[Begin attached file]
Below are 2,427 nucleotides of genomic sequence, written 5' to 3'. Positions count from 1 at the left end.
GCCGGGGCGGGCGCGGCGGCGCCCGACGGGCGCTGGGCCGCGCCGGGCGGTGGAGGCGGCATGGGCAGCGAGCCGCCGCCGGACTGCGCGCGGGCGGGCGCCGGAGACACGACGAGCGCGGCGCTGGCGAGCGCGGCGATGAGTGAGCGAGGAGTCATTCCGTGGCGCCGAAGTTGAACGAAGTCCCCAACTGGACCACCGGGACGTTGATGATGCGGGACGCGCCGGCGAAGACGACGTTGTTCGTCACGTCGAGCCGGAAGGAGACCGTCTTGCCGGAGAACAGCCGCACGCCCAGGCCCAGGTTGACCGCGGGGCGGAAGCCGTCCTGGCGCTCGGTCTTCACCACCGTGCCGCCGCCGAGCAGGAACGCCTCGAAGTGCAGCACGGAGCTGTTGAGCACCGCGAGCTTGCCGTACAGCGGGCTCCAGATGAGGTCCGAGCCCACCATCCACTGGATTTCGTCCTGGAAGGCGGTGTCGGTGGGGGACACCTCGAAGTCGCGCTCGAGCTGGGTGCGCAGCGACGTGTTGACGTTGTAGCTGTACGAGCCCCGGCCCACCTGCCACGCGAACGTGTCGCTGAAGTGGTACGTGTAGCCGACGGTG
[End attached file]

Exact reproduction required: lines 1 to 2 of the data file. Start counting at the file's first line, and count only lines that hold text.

Below are 2,427 nucleotides of genomic sequence, written 5' to 3'. Positions count from 1 at the left end.
GCCGGGGCGGGCGCGGCGGCGCCCGACGGGCGCTGGGCCGCGCCGGGCGGTGGAGGCGGCATGGGCAGCGAGCCGCCGCCGGACTGCGCGCGGGCGGGCGCCGGAGACACGACGAGCGCGGCGCTGGCGAGCGCGGCGATGAGTGAGCGAGGAGTCATTCCGTGGCGCCGAAGTTGAACGAAGTCCCCAACTGGACCACCGGGACGTTGATGATGCGGGACGCGCCGGCGAAGACGACGTTGTTCGTCACGTCGAGCCGGAAGGAGACCGTCTTGCCGGAGAACAGCCGCACGCCCAGGCCCAGGTTGACCGCGGGGCGGAAGCCGTCCTGGCGCTCGGTCTTCACCACCGTGCCGCCGCCGAGCAGGAACGCCTCGAAGTGCAGCACGGAGCTGTTGAGCACCGCGAGCTTGCCGTACAGCGGGCTCCAGATGAGGTCCGAGCCCACCATCCACTGGATTTCGTCCTGGAAGGCGGTGTCGGTGGGGGACACCTCGAAGTCGCGCTCGAGCTGGGTGCGCAGCGACGTGTTGACGTTGTAGCTGTACGAGCCCCGGCCCACCTGCCACGCGAACGTGTCGCTGAAGTGGTACGTGTAGCCGACGGTG